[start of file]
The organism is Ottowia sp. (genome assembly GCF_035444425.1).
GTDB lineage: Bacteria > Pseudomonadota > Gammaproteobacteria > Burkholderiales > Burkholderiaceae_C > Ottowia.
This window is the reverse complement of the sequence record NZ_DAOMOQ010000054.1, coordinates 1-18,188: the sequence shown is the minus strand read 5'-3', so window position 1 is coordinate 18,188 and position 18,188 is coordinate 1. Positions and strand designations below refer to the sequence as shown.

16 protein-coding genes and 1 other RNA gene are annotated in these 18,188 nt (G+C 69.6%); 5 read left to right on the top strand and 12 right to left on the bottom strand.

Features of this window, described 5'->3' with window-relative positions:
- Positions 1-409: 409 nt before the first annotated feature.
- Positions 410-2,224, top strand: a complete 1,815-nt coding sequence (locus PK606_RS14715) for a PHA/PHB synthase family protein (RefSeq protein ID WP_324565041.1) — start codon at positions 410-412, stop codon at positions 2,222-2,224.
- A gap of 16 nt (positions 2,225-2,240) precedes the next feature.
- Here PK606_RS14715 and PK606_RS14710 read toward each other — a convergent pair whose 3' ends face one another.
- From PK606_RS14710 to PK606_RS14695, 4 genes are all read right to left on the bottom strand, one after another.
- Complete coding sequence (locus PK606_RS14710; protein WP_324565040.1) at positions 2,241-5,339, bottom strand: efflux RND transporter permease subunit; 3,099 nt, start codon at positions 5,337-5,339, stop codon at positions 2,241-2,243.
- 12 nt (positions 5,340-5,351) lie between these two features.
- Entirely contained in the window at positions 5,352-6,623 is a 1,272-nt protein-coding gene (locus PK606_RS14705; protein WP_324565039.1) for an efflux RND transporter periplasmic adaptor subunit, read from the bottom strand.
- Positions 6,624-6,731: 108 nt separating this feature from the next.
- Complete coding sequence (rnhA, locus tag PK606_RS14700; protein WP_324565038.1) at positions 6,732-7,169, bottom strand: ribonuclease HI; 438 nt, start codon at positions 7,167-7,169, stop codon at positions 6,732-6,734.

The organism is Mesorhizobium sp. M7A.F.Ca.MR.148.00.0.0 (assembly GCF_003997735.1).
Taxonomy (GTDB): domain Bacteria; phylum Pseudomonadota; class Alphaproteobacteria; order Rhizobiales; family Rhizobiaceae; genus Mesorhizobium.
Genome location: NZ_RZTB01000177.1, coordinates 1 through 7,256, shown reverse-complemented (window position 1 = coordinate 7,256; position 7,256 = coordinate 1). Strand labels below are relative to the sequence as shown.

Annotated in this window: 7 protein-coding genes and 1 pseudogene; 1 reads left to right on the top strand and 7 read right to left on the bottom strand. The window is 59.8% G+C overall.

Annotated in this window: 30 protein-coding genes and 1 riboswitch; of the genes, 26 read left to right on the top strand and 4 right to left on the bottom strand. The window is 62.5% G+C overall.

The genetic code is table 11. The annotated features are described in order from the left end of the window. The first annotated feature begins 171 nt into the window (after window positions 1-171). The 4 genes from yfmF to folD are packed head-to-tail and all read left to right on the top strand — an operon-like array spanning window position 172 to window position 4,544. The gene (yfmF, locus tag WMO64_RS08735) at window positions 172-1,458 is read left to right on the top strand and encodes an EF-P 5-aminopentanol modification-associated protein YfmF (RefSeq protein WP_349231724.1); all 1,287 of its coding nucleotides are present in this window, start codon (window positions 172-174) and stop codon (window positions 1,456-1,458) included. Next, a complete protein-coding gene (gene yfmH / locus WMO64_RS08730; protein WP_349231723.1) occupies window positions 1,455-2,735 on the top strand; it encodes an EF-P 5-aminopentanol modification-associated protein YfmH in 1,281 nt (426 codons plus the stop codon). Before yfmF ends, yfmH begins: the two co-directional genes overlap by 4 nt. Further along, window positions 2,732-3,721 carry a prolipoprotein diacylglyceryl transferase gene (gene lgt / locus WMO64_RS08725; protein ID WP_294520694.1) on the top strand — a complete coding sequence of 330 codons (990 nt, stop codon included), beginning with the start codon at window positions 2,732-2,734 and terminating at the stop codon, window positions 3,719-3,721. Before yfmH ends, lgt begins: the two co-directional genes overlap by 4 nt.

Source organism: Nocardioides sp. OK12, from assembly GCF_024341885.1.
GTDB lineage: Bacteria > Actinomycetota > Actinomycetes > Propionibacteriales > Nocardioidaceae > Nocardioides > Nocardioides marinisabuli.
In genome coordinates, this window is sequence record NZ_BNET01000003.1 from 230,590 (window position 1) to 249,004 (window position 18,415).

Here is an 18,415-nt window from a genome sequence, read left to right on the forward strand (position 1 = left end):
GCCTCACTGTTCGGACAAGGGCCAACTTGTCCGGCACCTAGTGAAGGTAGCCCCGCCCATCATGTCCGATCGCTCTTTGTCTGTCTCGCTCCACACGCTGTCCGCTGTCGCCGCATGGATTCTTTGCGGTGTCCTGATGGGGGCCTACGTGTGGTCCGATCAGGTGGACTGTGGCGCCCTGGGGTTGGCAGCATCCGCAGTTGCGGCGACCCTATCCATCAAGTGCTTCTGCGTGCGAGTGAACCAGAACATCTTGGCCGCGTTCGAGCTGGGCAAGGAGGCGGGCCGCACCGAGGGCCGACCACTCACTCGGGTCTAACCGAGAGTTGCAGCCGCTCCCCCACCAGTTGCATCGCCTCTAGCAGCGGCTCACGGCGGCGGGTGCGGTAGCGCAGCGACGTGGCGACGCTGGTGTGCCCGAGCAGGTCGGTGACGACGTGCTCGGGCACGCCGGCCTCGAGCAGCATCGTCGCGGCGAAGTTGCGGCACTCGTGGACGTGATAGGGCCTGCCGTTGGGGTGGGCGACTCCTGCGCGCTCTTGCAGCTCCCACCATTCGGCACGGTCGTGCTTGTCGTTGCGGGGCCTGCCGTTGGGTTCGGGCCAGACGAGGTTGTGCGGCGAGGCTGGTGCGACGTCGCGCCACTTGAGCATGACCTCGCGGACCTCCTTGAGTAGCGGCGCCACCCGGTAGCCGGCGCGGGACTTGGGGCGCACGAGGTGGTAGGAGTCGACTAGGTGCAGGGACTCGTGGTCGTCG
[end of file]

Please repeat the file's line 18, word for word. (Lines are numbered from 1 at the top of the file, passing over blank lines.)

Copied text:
Genome location: NZ_RZTB01000177.1, coordinates 1 through 7,256, shown reverse-complemented (window position 1 = coordinate 7,256; position 7,256 = coordinate 1). Strand labels below are relative to the sequence as shown.